Friday, February 24, 2006

The Next Five Minutes ... Will it be Productive for Your Customer?

Nothing accelerates the path to value more than capturing and understanding what your customers want to accomplish in the next five minutes, and delivering a relevant and personalized experience that makes it possible for them to achieve their objectives.

Do this and you will connect faster.

To do this, obviously, you need to change your internal marketing processes. You need to capture the customer data that is important to your ability to help them achieve their goals.

Start tomorrow morning. Keep it simple. Just do it with a couple of prospects. Ask them what they care about, what they want to do, what they value. Then step back and look at all the resources at hand and use them to make these few prospects successful. Stay connected with them and let them know you want to help them achieve their goals.

Learn from the experience and begin again with a larger group of prospects. Build up your processes gradually. But keep a focus on what you can do to make each customer encounter deliver in the next five minutes a relevant and personalized experience.


At 3:59 PM, Blogger amy said...

The idea of simplicity in public relations and marketing seems to be following me around. I have been told on more than one occasion over the past few months that the key to selling a product or pitching a campaign is to keep it simple and too the point. Keep the frills to a minimum and just get straight to the point. It is such an obvious idea, but I feel like it is also an idea that is overlooked a good bit. But, if you get right down to the bare basics, public relations and marketing are basically finding out what the client or public wants and figuring out a way to give it to them as honestly as possible. That seems like a pretty simple concept to me.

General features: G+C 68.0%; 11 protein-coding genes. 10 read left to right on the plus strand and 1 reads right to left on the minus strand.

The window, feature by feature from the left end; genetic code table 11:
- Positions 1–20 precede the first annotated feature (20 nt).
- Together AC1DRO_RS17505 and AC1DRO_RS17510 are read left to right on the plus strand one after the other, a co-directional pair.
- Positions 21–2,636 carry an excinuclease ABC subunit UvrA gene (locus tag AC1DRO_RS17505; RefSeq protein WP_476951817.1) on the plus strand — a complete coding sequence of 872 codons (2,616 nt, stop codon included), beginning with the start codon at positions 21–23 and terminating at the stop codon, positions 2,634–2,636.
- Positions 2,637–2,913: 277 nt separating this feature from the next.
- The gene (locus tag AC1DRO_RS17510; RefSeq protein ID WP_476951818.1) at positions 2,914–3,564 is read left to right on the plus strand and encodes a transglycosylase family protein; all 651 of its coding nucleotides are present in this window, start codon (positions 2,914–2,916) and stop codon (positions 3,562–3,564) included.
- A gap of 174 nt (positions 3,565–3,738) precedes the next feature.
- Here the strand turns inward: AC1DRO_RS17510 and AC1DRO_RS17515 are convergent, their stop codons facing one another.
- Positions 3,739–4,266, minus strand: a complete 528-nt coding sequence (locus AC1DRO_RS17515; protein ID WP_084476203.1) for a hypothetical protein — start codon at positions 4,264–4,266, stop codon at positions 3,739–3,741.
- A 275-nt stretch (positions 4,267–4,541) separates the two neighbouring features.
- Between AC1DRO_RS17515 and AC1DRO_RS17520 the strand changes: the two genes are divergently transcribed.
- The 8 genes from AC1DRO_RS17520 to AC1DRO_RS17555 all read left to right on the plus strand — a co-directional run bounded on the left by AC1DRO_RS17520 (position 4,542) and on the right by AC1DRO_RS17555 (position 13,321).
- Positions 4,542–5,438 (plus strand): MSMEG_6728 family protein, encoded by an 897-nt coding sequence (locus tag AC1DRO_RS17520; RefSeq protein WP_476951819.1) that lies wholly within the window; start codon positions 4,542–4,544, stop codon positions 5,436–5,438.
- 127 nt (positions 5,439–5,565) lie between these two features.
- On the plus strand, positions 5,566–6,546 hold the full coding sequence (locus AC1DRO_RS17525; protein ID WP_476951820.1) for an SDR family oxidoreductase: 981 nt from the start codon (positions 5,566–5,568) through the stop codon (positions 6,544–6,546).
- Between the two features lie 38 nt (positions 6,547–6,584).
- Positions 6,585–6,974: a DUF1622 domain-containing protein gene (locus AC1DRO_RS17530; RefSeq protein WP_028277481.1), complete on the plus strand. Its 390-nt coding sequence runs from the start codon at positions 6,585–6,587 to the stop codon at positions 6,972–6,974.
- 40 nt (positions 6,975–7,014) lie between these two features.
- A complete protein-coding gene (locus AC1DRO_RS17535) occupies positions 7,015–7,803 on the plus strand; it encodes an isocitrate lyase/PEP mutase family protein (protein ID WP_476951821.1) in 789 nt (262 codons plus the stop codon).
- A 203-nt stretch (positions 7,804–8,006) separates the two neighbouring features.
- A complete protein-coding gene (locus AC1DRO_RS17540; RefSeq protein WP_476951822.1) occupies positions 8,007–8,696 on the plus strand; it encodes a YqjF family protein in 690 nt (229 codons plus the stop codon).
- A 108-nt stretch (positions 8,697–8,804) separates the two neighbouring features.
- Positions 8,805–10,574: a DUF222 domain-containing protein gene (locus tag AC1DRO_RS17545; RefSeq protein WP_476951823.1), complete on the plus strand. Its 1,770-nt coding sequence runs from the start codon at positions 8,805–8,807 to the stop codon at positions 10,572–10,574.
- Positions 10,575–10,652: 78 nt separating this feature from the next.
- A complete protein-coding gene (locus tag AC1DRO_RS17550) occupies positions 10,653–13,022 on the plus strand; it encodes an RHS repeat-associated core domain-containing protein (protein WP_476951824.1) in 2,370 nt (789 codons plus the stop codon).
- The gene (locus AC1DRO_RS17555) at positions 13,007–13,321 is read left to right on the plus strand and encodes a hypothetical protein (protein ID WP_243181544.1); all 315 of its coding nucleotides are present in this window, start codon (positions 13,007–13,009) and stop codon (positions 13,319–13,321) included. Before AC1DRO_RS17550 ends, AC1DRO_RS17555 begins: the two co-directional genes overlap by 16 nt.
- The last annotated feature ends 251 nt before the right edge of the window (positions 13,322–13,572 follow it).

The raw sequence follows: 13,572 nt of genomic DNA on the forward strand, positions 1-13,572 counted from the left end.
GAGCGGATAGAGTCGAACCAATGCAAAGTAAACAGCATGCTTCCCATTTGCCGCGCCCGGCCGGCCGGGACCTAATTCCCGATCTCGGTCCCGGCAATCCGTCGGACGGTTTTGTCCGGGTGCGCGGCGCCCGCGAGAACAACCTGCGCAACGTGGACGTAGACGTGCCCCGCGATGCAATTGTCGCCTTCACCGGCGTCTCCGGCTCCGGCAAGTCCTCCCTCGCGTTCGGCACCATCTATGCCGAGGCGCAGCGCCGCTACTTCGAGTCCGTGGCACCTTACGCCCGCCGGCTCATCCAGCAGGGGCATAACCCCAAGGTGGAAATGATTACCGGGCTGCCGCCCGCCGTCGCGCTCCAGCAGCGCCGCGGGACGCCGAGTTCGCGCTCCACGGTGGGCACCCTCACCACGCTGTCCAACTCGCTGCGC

At 11:33 PM, Anonymous Heather said...

I agree with your post and what Amy had to say in her comment. Simplicity is key to the majority of things. In marketing and public relations it is best to keep it down to the bare minimum. What the client/customer wants, why they want something and what do they expect to get from it. This also plays into effect in survey research. In our class we are working with a client to produce a survey for them to find out any information they want to know. We will ask them, in the first five minutes of our meeting, what they want to get out of this survey, what they want to do with the results and why they want to do the survey.
This simplicity rule can be, and should be, applied to almost every situation including in the job and school fields. The process of finding information from your client should be a gradual process like you said. Once you get the foundation up and strong, then the details and specifics can be added. Starting small and working into a larger and bigger picture.

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